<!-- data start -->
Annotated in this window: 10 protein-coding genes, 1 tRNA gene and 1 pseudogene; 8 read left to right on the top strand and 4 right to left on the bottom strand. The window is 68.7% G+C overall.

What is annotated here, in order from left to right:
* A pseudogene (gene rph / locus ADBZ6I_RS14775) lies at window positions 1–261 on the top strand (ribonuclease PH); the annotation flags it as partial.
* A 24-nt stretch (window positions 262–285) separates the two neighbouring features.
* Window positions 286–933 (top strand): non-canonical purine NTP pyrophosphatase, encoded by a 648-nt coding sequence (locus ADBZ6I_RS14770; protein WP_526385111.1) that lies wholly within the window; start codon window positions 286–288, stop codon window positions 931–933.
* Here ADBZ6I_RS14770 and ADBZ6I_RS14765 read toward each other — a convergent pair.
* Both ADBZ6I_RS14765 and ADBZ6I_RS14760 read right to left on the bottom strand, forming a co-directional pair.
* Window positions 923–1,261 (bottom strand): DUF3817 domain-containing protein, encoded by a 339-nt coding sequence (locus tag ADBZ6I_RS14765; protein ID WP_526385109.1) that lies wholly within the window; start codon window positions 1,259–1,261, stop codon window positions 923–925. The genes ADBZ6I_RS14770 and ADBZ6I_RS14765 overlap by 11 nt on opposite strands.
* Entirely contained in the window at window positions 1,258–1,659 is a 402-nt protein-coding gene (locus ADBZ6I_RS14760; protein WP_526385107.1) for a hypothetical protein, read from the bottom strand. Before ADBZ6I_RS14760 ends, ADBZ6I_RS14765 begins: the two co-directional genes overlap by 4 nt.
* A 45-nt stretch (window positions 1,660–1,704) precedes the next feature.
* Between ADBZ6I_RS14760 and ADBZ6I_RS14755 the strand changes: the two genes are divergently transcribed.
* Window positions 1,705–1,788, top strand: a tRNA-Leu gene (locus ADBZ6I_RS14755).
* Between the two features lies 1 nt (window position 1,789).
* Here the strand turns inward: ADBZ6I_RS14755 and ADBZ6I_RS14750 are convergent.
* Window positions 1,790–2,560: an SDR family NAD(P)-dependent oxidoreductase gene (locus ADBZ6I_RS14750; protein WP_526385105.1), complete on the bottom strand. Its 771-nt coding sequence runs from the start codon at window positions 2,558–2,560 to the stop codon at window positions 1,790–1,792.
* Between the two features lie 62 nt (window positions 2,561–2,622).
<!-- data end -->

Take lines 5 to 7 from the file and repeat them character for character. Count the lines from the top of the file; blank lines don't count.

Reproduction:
* Window positions 286–933 (top strand): non-canonical purine NTP pyrophosphatase, encoded by a 648-nt coding sequence (locus ADBZ6I_RS14770; protein WP_526385111.1) that lies wholly within the window; start codon window positions 286–288, stop codon window positions 931–933.
* Here ADBZ6I_RS14770 and ADBZ6I_RS14765 read toward each other — a convergent pair.
* Both ADBZ6I_RS14765 and ADBZ6I_RS14760 read right to left on the bottom strand, forming a co-directional pair.